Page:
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The Fabric of the Cosmos: Space, Time, and…
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The Fabric of the Cosmos: Space, Time, and the Texture of Reality (2004)

by Brian Greene

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The Fabric of the Cosmos: Space, Time, and the Texture of Reality "Every moment in time just is." That is a huge thing to wrap your mind around. Every moment in space-time just exists. While we experience the "arrow of time," the feeling of moving forward (which Greene explains) every moment already exists in the universe, and always will. When I saw an episode on NOVA made from this book I knew I had to read it. The episode I saw was "The Illusion of Time," and it blew me away. Watch it at the link and you'll be a 25-point Calvinist.

Mathematics might be the highest form of worship; every Christian should read books such as this one about cosmology. The more we learn about the universe, the more improbable a self-existing first cause seems. As Greene points out, the universe we see now is dramatically less probable, statistically speaking, than one that developed from complete randomness. That the universe originated with a low-entropy (Big Bang) event is also highly improbable, but yet we know it happened.

The universe started at a size smaller than the period on the end of this sentence. It had incredible symmetry, such that perhaps all of the forces we know today were combined together in one force. The laws of physics break down at that point, there's the incompatibility of quantum mechanics and generaly relativity such that we have a "fuzzy patch." But newly-discovered inflationary theory tells us much of what happens after the first moment, exactly how the universe began its incredible rapid expansion. (See Greene's recent article in Smithsonian Magazine).But, the "fuzzy patch still looks fuzzy."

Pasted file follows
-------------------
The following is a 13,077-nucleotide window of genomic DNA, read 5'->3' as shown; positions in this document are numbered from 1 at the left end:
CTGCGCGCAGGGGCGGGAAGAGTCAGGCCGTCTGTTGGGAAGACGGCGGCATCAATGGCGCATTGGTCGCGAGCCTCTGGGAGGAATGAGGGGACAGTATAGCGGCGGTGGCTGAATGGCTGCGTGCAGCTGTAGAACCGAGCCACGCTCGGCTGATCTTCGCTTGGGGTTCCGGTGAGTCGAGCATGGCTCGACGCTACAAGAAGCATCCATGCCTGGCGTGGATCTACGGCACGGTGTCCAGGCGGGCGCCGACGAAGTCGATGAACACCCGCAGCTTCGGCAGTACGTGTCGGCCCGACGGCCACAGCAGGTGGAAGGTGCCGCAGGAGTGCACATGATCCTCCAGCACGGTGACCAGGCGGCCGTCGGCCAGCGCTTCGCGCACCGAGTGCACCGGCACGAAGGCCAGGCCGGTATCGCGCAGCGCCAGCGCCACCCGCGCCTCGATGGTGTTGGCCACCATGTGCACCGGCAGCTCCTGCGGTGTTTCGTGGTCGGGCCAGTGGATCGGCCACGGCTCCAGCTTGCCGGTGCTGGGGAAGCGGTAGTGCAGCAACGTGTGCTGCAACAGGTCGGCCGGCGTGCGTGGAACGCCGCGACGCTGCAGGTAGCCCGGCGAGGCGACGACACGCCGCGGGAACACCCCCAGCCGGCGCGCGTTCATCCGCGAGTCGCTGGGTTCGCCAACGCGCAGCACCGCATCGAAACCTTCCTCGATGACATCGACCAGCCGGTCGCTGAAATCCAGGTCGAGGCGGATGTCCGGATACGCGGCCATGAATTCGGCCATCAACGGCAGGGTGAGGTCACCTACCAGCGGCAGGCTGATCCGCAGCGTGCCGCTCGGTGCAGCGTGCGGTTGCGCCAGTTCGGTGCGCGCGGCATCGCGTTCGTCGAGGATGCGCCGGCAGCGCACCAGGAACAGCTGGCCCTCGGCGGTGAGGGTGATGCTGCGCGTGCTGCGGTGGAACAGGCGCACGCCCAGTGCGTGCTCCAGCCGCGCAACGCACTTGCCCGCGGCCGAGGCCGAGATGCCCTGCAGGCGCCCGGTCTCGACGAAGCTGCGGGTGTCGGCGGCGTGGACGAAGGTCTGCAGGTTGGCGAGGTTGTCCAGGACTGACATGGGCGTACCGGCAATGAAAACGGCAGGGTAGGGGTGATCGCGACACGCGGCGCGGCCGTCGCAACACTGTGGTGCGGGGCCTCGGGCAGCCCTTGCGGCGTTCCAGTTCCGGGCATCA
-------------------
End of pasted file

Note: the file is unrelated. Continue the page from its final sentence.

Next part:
Galaxies are now moving apart from each other at high rates of speed. We discover planets and learn more about the makeup of the universe every day. The last third of the book deals with super string theory, which Greene also details more thoroughly in The Elegant Universe (some parts seem to be repeated verbatim in both works; I imagine all of his books essentially say the same things in different ways... one has to make money somehow).

How many dimensions does space have? 10? More? Why did only 3 dimensions experience inflation after the Big Bang? What about curled dimensions? M theory? Planck length? Those are the tedium in the second half of the book.

He does delve into the possibility of Star Trek-like teleportation, showing the recent advances in research that indicate this may one day be possible. Just this week the Army confirmed that it can teleport quantum data, for example.There is also an explanation of the theoretical and mathematical impossibilities of time travel-- traveling backwards in time. These are amusing aspects.

Greene frequently uses Simpsons characters in his analogies. It is not nearly as analogic in language as The Elegant Universe, but it's mostly understandable. The second half of the book gets pretty heavy, though, an audio version is the only way I could get through it. When you get bogged down in quantum mechanics it helps to have the audio keep pushing you on to the main point.

I really should not judge a book by one that followed it, but I give this book 3.5 stars out of 5. ( )
  justindtapp | Jun 3, 2015 |
Good book with some astounding thoughts on where physics and the study of space-time are going. Above my head but there are pearls of information that suggest the immensity and the unseen reality about us all. But a long read. ( )
  JBreedlove | Mar 5, 2015 |
Marking this as finished even though technically I still have two more chapters left -- they're even chapters I look forward to reading. But I know I'll be coming back to this and I wanted to move on to other reading for now.

Having said that, this seems like a good overview of the current (well, as of the date of publication) state of the game in physics. I can't say that for certain of course, but it left me feeling like I had some understanding (not enough -- hence my suggestion I might return to it) of the current issues and the current focus of research for cosmology. ( )